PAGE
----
By focusing on the interaction between neurons, researchers have been able to uncover much about the way our brain’s operate. A new study, though, has zoomed out a bit and found larger swirling patterns that seem to help the brain organize itself across regions.
Studying the brain’s electrical activity has led to some pretty impressive results in the last few years alone. We’ve seen new thinking about how the shape of the brain influences its function; methods to combat depression by magnetically stimulating certain parts of the brain; and a way in which the brain can be primed to learn three times faster than normal.
But much of the science behind these studies focuses on the electrical impulses shared between neurons in somewhat of a linear pattern – much like observing a highway of electrical traffic flowing in different directions. A new study carried out by researchers at the University of Sydney in Australia and Fudan University, China, found that there are larger swirling patterns of electrical activity in our cerebral cortexes, the outer layer of the brain. Continuing the analogy, these are something like wind currents in the air above the highways.
The team found the whirlpool-like patterns by studying fMRI brain scans from 100 young adults.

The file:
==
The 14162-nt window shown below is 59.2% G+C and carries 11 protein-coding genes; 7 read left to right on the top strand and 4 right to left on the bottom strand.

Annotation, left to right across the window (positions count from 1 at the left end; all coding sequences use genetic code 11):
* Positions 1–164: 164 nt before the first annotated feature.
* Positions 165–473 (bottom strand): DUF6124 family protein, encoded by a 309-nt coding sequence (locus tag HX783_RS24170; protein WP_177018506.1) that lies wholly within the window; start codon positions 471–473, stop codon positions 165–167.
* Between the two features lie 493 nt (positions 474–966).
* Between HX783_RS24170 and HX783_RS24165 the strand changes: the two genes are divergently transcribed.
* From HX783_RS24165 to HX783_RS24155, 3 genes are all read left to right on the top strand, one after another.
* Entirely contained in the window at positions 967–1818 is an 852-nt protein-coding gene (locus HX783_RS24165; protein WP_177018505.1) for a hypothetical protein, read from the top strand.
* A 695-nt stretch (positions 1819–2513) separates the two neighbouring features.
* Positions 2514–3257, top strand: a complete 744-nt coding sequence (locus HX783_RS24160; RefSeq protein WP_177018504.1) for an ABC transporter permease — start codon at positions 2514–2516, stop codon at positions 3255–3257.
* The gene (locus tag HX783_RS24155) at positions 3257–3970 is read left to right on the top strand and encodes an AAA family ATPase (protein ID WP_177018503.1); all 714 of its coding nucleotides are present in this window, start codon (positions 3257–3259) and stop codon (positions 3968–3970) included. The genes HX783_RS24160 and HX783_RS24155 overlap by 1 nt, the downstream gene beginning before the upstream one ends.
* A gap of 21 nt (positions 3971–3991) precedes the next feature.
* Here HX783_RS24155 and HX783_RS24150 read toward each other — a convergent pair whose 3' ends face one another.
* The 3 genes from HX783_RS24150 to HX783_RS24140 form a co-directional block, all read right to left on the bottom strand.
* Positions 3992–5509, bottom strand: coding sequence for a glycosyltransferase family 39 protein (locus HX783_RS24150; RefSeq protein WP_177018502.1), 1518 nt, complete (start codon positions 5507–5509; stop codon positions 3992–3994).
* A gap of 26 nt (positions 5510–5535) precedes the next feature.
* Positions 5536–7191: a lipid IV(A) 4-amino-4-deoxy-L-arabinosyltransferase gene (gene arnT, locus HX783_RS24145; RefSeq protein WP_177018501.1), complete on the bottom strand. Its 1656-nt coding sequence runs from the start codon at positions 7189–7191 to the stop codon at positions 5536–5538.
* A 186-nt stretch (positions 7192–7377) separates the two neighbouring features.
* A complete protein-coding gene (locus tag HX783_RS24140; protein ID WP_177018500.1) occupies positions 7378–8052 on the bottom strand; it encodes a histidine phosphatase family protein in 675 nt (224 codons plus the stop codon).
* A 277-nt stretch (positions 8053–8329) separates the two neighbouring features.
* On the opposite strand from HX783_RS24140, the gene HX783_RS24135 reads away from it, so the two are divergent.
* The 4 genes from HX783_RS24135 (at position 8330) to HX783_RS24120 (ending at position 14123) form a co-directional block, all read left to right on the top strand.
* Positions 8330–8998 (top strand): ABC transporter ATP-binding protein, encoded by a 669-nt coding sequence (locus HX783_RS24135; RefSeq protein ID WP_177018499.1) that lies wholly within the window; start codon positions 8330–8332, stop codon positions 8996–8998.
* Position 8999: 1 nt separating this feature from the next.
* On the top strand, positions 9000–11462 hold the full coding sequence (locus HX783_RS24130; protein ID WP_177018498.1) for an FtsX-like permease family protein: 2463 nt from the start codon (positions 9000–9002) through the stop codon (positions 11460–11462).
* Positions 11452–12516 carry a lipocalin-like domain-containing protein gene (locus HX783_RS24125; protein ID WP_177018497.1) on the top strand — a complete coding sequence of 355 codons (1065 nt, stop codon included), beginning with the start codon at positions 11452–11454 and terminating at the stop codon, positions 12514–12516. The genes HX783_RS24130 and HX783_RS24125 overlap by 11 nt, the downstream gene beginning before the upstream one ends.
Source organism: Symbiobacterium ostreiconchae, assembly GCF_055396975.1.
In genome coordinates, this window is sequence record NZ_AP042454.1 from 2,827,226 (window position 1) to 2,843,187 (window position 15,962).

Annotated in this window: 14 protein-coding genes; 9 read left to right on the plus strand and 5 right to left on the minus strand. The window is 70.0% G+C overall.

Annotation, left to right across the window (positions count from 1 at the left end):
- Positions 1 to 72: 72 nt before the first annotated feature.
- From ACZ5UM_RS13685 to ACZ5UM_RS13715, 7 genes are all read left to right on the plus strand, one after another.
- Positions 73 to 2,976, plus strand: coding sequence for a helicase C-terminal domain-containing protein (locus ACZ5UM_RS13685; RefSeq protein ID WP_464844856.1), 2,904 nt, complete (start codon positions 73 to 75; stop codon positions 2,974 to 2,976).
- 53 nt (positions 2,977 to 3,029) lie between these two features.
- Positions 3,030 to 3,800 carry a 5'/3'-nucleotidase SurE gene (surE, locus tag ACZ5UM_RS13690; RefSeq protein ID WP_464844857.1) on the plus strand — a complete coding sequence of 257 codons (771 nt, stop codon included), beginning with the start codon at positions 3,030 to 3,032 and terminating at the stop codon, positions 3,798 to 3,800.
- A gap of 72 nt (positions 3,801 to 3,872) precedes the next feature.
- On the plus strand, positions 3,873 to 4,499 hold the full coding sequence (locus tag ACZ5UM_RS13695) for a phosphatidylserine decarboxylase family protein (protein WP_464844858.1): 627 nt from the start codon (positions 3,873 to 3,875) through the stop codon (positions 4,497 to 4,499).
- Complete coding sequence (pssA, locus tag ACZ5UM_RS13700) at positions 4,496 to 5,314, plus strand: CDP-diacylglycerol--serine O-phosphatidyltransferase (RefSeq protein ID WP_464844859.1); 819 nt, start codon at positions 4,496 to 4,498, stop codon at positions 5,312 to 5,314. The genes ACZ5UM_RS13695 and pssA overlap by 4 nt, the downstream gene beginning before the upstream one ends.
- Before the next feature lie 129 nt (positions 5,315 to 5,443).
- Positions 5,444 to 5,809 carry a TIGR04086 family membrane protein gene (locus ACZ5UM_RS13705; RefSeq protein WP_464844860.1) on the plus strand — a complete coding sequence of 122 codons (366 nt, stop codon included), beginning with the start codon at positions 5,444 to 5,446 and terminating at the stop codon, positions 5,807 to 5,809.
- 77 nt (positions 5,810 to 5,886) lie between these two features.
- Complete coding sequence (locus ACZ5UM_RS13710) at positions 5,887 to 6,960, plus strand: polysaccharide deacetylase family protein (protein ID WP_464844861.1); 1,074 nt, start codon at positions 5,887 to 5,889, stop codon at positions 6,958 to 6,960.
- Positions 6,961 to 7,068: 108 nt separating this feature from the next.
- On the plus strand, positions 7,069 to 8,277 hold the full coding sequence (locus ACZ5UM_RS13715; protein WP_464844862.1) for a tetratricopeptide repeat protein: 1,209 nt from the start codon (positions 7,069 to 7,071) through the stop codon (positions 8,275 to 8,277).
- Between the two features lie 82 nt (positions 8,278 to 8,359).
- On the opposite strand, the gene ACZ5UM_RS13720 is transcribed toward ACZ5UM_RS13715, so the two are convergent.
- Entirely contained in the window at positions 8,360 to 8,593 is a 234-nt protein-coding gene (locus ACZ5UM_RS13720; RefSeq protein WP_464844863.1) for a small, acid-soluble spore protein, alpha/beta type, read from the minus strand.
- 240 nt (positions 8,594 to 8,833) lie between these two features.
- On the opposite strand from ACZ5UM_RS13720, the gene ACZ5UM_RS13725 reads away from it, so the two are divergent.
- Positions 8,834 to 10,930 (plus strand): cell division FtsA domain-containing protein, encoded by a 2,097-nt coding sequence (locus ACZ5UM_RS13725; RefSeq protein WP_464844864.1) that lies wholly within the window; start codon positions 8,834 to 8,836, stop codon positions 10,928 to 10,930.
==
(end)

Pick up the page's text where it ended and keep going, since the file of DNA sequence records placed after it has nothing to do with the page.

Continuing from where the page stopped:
“These spiral patterns exhibit intricate and complex dynamics, moving across the brain’s surface while rotating around central points known as phase singularities,” said senior author and US associate professor Pulin Gong. “Much like vortices act in turbulence, the spirals engage in intricate interactions, playing a crucial role in organizing the brain’s complex activities.
Study lead author and PhD student Yiben Xu, says that this organization could be taking the form of information transfer between different specialized brain regions as the swirls flow and change direction. The fact that these spirals were found in the cerebral cortex is significant as that’s the region of the brain that carries out some key functions including attention, language, memory, and perception.
“One key characteristic of these brain spirals is that they often emerge at the boundaries that separate different functional networks in the brain,” said Xu. “Through their rotational motion, they effectively coordinate the flow of activity between these networks.
“In our research we observed that these interacting brain spirals allow for flexible reconfiguration of brain activity during various tasks involving natural language processing and working memory, which they achieve by changing their rotational directions,” he added.
Not only do the researchers believe the finding will lead to a better understanding of how our brains function and how to work with diseases like dementia, but they feel it could help enhance computer systems that are based on the ways in which our brains process data.
“The intricate interactions among multiple co-existing spirals could allow neural computations to be conducted in a distributed and parallel manner, leading to remarkable computational efficiency,” said Gong.
The research has been published in the journal Nature Human Behavior.
See imaging from the study in the video below.
Brain spirals travelling across the cortex
Source: University of Sydney